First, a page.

News Roundup

News Roundup: April 22-28

By on April 28, 2017

News Roundup - this week's top news stories about NC agriculture

Each week we round up the latest N.C. agricultural headlines from news outlets across the state and country, as well as excerpts from the stories.

  • “Troxler joins Trump as president signs order to rethink agriculture policy,” North State Journal: On Tuesday N.C.’s Commissioner of Agriculture Steve Troxler joined President Donald Trump, his newly confirmed Agriculture Secretary Sonny Perdue and the president’s special assistant on agriculture, Autryville native Ray Starling, at the White House. The group announced Trump’s latest executive order which represents what may be a new outlook on U.S. agriculture policy. This is the first time a group of farmers has met with a U.S. president in such a high-profile setting since the early Reagan years. “Everybody was amazed at how engaged the president was, and the vice president was with him,” said Troxler in an interview with the North State Journal just after leaving the White House. “We really came away with a feeling that this is something we have never seen from a president in many, many years. “We wanted to make our key points immigration reform, trade, regulatory reform and transportation infrastructure. We got all those point across and he really listened and got them. I think it went extremely well,” he added. …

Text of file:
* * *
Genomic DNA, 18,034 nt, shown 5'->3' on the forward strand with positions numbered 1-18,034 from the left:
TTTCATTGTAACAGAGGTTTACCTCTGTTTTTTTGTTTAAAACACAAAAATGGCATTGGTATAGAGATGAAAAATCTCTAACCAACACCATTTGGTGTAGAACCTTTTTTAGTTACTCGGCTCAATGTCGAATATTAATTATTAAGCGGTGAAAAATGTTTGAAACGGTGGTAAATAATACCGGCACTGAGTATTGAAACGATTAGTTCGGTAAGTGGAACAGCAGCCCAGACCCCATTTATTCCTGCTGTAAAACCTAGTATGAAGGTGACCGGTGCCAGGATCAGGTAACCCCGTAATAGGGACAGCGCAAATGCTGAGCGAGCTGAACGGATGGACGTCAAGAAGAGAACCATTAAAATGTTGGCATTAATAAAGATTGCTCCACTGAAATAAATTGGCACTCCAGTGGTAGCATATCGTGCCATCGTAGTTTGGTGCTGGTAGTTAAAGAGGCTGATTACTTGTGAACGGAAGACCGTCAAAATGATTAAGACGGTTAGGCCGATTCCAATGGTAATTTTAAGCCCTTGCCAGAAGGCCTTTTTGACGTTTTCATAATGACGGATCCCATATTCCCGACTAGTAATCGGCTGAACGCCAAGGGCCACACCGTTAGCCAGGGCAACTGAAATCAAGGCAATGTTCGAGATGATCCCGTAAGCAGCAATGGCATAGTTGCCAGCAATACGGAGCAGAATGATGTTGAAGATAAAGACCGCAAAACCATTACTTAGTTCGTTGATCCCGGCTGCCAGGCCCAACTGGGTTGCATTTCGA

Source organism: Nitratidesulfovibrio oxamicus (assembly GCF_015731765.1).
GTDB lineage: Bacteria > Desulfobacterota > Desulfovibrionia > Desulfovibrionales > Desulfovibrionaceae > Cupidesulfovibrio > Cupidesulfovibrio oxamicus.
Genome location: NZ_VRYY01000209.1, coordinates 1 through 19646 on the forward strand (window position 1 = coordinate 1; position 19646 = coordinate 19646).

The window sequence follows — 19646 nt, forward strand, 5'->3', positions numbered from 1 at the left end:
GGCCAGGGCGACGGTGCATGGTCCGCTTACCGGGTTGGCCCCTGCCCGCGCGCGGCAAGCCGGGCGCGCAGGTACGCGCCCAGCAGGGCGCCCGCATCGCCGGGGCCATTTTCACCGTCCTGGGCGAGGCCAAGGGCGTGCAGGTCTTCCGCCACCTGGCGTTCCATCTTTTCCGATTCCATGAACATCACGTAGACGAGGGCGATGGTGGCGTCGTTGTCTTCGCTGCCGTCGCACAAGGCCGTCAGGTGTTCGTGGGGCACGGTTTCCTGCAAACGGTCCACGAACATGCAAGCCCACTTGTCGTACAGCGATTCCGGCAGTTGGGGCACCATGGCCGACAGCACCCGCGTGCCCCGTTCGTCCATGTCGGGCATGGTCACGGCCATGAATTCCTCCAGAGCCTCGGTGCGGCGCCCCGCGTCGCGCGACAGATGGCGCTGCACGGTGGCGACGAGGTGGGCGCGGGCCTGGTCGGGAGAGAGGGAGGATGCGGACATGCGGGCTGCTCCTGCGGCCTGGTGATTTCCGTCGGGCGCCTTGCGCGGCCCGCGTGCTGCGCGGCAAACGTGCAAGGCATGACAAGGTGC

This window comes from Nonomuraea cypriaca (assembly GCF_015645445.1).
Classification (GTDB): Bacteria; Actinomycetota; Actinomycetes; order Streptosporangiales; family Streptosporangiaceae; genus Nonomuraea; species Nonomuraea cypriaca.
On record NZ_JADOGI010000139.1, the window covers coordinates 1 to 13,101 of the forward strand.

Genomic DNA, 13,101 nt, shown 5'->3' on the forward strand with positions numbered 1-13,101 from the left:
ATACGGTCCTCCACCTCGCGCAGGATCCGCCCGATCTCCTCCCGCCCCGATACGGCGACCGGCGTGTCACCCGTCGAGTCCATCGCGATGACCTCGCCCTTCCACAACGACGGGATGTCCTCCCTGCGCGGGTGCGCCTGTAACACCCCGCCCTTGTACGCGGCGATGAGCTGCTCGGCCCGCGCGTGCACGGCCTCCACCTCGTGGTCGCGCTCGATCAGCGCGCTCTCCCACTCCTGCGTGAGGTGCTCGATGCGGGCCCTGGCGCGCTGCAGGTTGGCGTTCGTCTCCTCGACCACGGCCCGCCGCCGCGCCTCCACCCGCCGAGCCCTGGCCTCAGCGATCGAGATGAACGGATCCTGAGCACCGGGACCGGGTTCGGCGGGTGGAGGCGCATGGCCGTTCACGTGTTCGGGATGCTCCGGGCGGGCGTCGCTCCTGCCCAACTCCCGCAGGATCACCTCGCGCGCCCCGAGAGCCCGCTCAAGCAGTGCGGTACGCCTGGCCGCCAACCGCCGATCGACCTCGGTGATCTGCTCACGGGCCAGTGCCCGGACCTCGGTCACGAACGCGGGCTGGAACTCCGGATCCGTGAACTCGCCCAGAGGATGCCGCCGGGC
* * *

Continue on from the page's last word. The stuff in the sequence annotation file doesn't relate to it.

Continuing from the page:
• “Study: North Carolina’s lack of refuge acres putting Bt corn at risk,” Southeast Farm Press: A new study from North Carolina State University finds a significant shortfall in the amount of “refuge” cropland being planted in North Carolina – likely increasing the rate at which crop pests will evolve the ability to safely devour genetically engineered Bt crops. However, the study also identified actions that may make farmers more likely to plant refuge crops in the future. For about 20 years, growers have made use of Bt crops to limit crop damage from pests. Bt crops, including corn, are genetically engineered to produce proteins from the Bacillus thuringiensis (Bt) bacterium. These proteins are harmless to vertebrates, but toxic to a specific class of invertebrate crop pests. To date, these Bt crops have been remarkably successful. However, insect pests have shown the ability to evolve resistance to Bt proteins. In order to slow down the development of Bt resistance, farmers who plant Bt crops are urged to plant a certain percentage of their fields with non-Bt crops – called refuge crops. In fact, in the case of Bt corn, farmers are required to plant a section of their fields with refuge crops. That’s because refuge crops provide fodder for insect pests that are not resistant to Bt proteins. These pests are then able to breed with their Bt-resistant counterparts, diluting Bt resistance in the overall pest population. But compliance with planting refuge crops is variable. Some growers plant too little of their fields with Bt crops, and some don’t plant refuge crops at all. …